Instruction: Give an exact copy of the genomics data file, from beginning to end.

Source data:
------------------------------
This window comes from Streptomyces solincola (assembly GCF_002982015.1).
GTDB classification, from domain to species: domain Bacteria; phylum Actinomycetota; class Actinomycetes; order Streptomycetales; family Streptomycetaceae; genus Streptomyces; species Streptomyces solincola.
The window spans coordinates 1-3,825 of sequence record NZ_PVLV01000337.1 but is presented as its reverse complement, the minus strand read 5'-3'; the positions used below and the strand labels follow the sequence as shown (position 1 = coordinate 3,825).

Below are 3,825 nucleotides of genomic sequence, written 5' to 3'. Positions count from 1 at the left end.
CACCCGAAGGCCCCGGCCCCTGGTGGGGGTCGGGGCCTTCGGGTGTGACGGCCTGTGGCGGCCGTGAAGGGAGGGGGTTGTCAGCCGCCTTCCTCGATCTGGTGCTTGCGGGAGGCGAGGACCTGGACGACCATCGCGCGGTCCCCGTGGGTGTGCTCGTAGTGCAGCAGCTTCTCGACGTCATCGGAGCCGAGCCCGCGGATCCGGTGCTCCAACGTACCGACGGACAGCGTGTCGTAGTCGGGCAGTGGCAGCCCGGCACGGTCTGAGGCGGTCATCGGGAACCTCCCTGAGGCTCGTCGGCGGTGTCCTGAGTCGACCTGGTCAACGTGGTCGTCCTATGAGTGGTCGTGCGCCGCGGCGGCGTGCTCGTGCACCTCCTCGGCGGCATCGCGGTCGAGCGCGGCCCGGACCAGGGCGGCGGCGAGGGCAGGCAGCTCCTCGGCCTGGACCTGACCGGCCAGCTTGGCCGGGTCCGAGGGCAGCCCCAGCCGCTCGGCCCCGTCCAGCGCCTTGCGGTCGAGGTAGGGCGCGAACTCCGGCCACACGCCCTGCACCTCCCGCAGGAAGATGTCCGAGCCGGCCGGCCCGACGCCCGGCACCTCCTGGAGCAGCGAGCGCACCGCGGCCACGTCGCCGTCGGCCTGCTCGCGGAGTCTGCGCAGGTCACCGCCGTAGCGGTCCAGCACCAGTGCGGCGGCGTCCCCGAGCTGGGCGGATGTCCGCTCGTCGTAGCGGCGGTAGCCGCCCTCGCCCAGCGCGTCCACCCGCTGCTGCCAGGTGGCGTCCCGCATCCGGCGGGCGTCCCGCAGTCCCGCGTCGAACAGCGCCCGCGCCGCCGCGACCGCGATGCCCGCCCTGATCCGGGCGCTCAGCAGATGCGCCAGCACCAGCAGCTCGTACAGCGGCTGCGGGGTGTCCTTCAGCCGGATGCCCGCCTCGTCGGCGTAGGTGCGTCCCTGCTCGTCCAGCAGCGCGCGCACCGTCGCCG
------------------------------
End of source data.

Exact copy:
This window comes from Streptomyces solincola (assembly GCF_002982015.1).
GTDB classification, from domain to species: domain Bacteria; phylum Actinomycetota; class Actinomycetes; order Streptomycetales; family Streptomycetaceae; genus Streptomyces; species Streptomyces solincola.
The window spans coordinates 1-3,825 of sequence record NZ_PVLV01000337.1 but is presented as its reverse complement, the minus strand read 5'-3'; the positions used below and the strand labels follow the sequence as shown (position 1 = coordinate 3,825).

Below are 3,825 nucleotides of genomic sequence, written 5' to 3'. Positions count from 1 at the left end.
CACCCGAAGGCCCCGGCCCCTGGTGGGGGTCGGGGCCTTCGGGTGTGACGGCCTGTGGCGGCCGTGAAGGGAGGGGGTTGTCAGCCGCCTTCCTCGATCTGGTGCTTGCGGGAGGCGAGGACCTGGACGACCATCGCGCGGTCCCCGTGGGTGTGCTCGTAGTGCAGCAGCTTCTCGACGTCATCGGAGCCGAGCCCGCGGATCCGGTGCTCCAACGTACCGACGGACAGCGTGTCGTAGTCGGGCAGTGGCAGCCCGGCACGGTCTGAGGCGGTCATCGGGAACCTCCCTGAGGCTCGTCGGCGGTGTCCTGAGTCGACCTGGTCAACGTGGTCGTCCTATGAGTGGTCGTGCGCCGCGGCGGCGTGCTCGTGCACCTCCTCGGCGGCATCGCGGTCGAGCGCGGCCCGGACCAGGGCGGCGGCGAGGGCAGGCAGCTCCTCGGCCTGGACCTGACCGGCCAGCTTGGCCGGGTCCGAGGGCAGCCCCAGCCGCTCGGCCCCGTCCAGCGCCTTGCGGTCGAGGTAGGGCGCGAACTCCGGCCACACGCCCTGCACCTCCCGCAGGAAGATGTCCGAGCCGGCCGGCCCGACGCCCGGCACCTCCTGGAGCAGCGAGCGCACCGCGGCCACGTCGCCGTCGGCCTGCTCGCGGAGTCTGCGCAGGTCACCGCCGTAGCGGTCCAGCACCAGTGCGGCGGCGTCCCCGAGCTGGGCGGATGTCCGCTCGTCGTAGCGGCGGTAGCCGCCCTCGCCCAGCGCGTCCACCCGCTGCTGCCAGGTGGCGTCCCGCATCCGGCGGGCGTCCCGCAGTCCCGCGTCGAACAGCGCCCGCGCCGCCGCGACCGCGATGCCCGCCCTGATCCGGGCGCTCAGCAGATGCGCCAGCACCAGCAGCTCGTACAGCGGCTGCGGGGTGTCCTTCAGCCGGATGCCCGCCTCGTCGGCGTAGGTGCGTCCCTGCTCGTCCAGCAGCGCGCGCACCGTCGCCG